He went back to Oakland in 2009, and it meant well at the beginning, but by the end of the year, he was playing in Denver, a town he still plays in. It's a bit role, and he sort of resembles the guy that he used to be - with a little more gray in the beard... the mustache thing is now over as he looks scruffy again, and for one evening, the old Jason was back killing Philadelphia substitute pitching (Kyle Kendrick) last night.
In the end, he had 3 homers and 7 RBIs.
Now that he's 40, he finally has a 3-homer game. He joins Babe Ruth, Stan Musial, and Reggie Jackson on that short list. For that, we wish him well and back in the lineup on a regular basis, but sadly, the end is coming... there will be no Cooperstown due to his non-specific apologies, but we will remember... that evening with Tejada's playoff goat self.
He was once the man.
Last night he was again.

Thursday, May 19, 2011

Dave Duncan

St. Louis has always been a great baseball town. Many great players have made it in the city by the Gateway Arch, and many others have resurrected their careers playing in front of the friendliest fans in the baseball universe. From their first World Series win / appearance in 1926 where they beat the New York Yankees, it was on. Now, they have 10 best of baseball awards and 7 more World Series appearance where they came up short.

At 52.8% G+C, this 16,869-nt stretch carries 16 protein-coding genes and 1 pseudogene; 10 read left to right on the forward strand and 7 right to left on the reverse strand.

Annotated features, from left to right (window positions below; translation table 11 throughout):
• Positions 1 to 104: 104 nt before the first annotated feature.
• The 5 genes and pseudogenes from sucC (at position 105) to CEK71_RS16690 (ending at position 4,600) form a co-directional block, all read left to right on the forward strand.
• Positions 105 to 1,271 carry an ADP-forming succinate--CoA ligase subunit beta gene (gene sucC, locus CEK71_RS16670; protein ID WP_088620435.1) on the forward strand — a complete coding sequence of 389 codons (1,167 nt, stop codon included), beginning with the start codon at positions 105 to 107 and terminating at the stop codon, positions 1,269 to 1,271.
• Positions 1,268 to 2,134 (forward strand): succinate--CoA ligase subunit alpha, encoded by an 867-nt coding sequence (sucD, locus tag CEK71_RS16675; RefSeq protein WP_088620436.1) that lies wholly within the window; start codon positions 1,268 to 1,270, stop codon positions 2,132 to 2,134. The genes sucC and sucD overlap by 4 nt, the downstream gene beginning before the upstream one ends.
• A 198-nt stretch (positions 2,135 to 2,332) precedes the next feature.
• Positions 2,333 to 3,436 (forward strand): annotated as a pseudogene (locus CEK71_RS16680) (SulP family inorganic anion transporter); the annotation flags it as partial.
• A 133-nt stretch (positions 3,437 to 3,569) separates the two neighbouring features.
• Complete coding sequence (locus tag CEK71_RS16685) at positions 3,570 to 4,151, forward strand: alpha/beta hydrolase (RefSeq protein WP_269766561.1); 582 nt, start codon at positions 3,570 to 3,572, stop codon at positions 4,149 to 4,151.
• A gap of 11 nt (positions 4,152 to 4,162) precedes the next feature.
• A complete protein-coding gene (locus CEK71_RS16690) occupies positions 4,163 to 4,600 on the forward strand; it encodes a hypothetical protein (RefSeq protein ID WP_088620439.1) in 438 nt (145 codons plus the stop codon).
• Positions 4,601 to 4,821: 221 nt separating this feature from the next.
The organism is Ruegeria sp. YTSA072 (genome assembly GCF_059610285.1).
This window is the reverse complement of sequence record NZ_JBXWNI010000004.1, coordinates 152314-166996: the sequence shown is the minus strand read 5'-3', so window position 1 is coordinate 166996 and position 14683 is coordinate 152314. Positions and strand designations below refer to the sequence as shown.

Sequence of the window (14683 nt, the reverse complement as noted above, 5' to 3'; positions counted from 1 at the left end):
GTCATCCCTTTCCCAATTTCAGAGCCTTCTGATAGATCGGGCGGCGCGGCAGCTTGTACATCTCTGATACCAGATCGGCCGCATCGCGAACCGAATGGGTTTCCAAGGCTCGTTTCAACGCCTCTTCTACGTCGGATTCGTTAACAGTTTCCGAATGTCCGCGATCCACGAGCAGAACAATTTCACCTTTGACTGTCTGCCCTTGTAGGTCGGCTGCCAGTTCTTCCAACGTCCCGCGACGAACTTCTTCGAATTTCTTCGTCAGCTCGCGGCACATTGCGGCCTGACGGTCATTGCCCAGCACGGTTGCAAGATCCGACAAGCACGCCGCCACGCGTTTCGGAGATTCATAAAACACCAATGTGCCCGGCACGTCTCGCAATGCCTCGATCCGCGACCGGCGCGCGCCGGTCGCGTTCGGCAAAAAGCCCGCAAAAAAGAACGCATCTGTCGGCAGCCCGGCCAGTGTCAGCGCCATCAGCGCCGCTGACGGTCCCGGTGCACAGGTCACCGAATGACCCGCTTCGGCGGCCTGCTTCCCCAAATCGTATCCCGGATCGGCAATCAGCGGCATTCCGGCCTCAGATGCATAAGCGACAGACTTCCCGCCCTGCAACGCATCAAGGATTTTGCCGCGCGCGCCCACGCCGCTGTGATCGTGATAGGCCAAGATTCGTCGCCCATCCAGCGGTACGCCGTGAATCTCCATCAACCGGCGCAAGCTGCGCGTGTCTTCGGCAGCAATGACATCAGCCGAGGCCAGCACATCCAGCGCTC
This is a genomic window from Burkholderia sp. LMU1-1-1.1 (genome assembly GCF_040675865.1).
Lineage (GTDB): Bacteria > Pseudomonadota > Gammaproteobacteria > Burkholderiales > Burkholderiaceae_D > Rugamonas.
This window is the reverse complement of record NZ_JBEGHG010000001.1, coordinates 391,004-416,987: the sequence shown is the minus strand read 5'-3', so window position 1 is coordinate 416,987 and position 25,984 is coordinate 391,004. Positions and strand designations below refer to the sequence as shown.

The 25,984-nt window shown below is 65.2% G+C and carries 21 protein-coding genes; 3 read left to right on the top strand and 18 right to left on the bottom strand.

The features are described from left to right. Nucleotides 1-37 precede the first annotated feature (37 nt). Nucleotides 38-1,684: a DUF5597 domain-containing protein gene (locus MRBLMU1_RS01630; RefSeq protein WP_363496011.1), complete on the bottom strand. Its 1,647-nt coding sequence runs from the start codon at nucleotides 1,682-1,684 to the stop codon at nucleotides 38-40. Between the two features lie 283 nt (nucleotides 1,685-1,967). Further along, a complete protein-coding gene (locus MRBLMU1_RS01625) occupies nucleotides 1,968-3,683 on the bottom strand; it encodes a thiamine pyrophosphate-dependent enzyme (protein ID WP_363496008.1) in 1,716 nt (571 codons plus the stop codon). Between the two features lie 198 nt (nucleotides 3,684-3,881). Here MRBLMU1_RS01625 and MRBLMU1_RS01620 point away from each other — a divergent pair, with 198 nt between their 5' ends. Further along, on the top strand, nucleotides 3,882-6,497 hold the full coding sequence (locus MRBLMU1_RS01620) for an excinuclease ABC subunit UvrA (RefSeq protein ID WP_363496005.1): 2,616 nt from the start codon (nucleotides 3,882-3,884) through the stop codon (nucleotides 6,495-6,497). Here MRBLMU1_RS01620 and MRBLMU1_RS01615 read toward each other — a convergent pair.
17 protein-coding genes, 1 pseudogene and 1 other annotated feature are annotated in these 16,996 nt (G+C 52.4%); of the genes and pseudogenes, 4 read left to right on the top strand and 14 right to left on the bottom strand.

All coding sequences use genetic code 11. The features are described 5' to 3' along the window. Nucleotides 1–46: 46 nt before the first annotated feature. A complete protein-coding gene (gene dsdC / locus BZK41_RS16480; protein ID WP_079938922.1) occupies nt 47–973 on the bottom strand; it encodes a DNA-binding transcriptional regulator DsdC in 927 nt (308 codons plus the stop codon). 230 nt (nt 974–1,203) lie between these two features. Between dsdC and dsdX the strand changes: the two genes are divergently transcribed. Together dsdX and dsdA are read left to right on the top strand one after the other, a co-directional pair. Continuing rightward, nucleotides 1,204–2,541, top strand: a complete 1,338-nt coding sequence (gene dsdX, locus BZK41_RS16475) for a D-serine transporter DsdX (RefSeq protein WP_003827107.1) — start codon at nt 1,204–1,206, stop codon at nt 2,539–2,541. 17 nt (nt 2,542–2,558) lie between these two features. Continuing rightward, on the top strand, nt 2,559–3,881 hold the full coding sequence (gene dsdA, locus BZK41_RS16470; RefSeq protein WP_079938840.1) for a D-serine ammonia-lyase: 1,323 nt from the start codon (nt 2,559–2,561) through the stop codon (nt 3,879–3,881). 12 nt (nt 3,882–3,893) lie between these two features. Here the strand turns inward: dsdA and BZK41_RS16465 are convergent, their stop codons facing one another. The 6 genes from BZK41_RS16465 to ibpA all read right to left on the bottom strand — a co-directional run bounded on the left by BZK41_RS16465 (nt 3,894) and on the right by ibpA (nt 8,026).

They've won as recently as 2006, with a team that pretty much couldn't win the division until it inevitably happened (they finished with 17 losses for September - which included a stretch from the 18th to the 29th where they won twice - shades of Philadelphia in 64 and Boston in 78, anyone?). However, with a team that wasn't that great they put it all together. Sure, Albert Pujols was there. Yadier Molina was too, but mostly it was "scrappy" (i.e. short, but tough) David Eckstein (who won the World Series MVP because someone had to), Adam Wainwright in rookie mode, Chris Carpenter, a discontented Scott Rolen, and some guys like So Taguchi, Juan Encarnacion, and Preston Wilson (role players who would soon be cast off). In ending the Tigers absolutely worst to first run in that year of baseball, they made the midwest proud, and life was good again, but since then, they've been squeezed out in much the same way that the Mets were that year when Endy Chavez made the catch only to lose it to 2 things - Yadier Molina hitting a 2-run just enough shot (shades of Ozzie Smith, anyone?) and Carlos Beltran stared at a pitch from Wainwright.